Brooklyn is the epicenter of skateboards, radical bicycle modification, offbeat motorcycle clubs, every cuisine on Earth and all variations thereof. It's the locus for international dance and performance art, has six times as many yoga studios as Subway franchises, and more tattoo parlors than plumbers. And now it has big-time professional boxing.
But can boxing make it in Brooklyn? Can it do it half a block from the Brooklyn Academy of Music, the antithesis of boxing if ever there was one? It had better. To mangle an old saw, if you can't make it here, you can't make it anywhere. The brand new Barclays Center is counting on making it, as the $1 billion arena will be the venue both for NBA hoops (the Brooklyn Nets) and top-tier boxing, under the aegis of Golden Boy Promotions and Barclays developer/Nets co-owner Bruce Ratner. The massive venue, which looks as if that hovering spaceship from Sector 9 crash-landed on Flatbush, will open its pod-bay doors next month to a Roman circus of Jay-Z and friends. It's hoping for as much noise with the big Oct. 20 bout, something of a three-ring circus itself -- as it has three title fights and a huge undercard featuring a roster of Brooklyn boxers.
Although it will be broadcast on Showtime, there is some risk: the first major sporting event at Barclay's Center, the showcase sporting event needs to have lots of screaming fans, and not too many empty seats. It has to be a meaty event, as it is sandwiched between the huge hip-hop opening on Sept. 28 and the just-announced Rolling Stones concert there in November. And, by the way, there hasn't been a major boxing event in King's County for over 80 years.
Even Golden Boy boss Oscar De La Hoya was at the Thursday press event, to tout the tripartite championship card topped with a junior welterweight redux between Danny Garcia and Eric Morales. Brooklynite Paulie Malignaggi, who pointed out that he was born down the street at Long Island College Hospital, fights Pablo Cesar Cano; and Peter Quillin, who comes from Floyd Mayweather's hardscrabble hometown of Grand Rapids, Mich. but has lived in Brooklyn for four years, takes on Hassan N'Dam from France, in a middleweight bout.
Sponsors are built in, as the return of the squared ring to Brooklyn is part of a deal between Golden Boy Promotions (and its partner brands) and Barclays Center. Corona (almost the first thing you saw walking into the press conference was a giant, inflatable Corona bottle), and DeWalt Tools, and AT&T, staples of Golden Boy-promoted events, are back. Brett Yormark, CEO of the 19,000-seat Barclay's Center, said there will be a number of events, marketing programs and promotional activity leading up to the fight.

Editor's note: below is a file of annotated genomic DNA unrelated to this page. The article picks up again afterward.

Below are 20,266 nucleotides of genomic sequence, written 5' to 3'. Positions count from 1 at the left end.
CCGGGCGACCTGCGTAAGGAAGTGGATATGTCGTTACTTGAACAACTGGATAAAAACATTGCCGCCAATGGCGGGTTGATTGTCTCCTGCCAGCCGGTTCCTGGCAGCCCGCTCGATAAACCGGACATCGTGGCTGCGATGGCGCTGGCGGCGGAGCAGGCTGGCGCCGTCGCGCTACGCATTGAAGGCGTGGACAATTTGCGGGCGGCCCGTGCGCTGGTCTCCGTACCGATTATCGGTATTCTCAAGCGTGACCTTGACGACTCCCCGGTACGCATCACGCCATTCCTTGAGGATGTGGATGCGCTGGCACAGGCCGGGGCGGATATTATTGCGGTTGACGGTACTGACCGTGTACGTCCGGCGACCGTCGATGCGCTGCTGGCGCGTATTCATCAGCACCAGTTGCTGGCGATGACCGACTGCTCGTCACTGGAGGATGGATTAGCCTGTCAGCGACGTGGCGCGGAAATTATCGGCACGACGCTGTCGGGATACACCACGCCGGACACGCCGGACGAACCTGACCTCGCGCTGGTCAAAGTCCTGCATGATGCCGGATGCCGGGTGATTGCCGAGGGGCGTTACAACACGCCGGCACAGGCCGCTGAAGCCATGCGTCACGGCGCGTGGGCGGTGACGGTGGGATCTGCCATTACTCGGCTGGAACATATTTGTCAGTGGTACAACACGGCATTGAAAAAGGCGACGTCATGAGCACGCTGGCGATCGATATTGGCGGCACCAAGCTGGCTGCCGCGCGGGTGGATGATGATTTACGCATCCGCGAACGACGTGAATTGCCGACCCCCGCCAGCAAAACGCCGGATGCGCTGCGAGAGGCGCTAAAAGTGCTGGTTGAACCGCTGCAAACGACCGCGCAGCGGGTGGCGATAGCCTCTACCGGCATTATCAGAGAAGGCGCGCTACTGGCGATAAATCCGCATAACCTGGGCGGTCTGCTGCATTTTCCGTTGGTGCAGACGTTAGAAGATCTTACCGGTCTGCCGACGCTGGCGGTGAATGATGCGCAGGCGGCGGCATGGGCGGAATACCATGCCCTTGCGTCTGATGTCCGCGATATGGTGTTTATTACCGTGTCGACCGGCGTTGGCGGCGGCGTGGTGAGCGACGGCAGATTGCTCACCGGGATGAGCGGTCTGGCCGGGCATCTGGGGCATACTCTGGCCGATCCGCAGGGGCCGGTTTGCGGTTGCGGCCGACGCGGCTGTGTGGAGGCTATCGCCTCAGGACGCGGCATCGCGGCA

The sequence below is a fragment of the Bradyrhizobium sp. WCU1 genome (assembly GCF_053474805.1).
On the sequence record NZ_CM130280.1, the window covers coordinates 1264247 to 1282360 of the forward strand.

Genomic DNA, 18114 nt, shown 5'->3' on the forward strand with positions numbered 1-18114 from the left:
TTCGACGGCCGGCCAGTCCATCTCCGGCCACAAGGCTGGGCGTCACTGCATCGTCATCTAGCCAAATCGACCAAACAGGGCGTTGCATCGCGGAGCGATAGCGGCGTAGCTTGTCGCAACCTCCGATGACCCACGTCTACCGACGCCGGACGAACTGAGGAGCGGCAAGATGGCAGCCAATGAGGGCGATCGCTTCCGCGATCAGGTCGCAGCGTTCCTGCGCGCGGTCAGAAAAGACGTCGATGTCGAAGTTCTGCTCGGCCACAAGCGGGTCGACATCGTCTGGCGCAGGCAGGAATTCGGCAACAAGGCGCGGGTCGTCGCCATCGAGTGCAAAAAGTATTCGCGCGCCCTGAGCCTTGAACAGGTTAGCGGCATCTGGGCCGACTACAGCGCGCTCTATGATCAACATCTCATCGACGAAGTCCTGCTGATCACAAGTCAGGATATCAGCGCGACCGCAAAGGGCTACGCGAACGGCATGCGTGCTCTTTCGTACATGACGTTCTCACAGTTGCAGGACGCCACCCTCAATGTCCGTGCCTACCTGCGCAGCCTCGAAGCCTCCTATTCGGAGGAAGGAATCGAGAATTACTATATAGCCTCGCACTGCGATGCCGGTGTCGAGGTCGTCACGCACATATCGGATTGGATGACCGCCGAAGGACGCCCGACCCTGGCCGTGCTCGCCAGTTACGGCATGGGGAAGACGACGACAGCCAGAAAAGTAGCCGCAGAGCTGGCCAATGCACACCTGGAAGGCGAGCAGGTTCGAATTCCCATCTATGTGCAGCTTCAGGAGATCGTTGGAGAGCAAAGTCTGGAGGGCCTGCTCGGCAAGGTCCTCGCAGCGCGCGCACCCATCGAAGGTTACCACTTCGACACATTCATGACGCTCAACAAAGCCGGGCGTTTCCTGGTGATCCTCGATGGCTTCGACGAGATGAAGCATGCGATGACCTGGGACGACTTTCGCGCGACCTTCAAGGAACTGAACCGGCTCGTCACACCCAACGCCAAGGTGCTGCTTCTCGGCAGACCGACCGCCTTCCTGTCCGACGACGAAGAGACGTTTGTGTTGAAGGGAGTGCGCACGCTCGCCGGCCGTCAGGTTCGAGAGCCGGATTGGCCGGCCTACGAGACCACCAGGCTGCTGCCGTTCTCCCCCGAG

For this year's huge Miguel Cotto vs. Floyd Mayweather fight, DeWalt did a point-of-purchase program in some 1,300 Home Depot stores, including contests, and radio spots. For that fight AT&T touted its GoPhone with cross-promotional ads.
To hedge their bets, the promoters and venue charged up the Oct. 20 undercard with Brooklyn-born (and -based) fighters, and it's a roster as diverse as the borough itself: New Yorican Luis Collazo; African-American contender Danny Jacobs, who has just come out of a two-year battle with cancer; Boyd Melson, a charismatic West Point graduate and one of the new wave of Jewish fighters; former world title contender Dimitry Salito, orthodox Jewish and Russian; and, of course, the Paulie, the Italian-American magic man, who was wearing more diamonds than all of 47th Street combined. Said Quillin: "I've been here for four years and all of the money I make doesn't equal being here and fighting in Brooklyn."
Said Jacobs, who fought back tears as he spoke about his bout with cancer, "To be in the first big fight in Brooklyn for over 80 years, the first fight at Barclays -- nobody can take that away from me, even if I never fight again."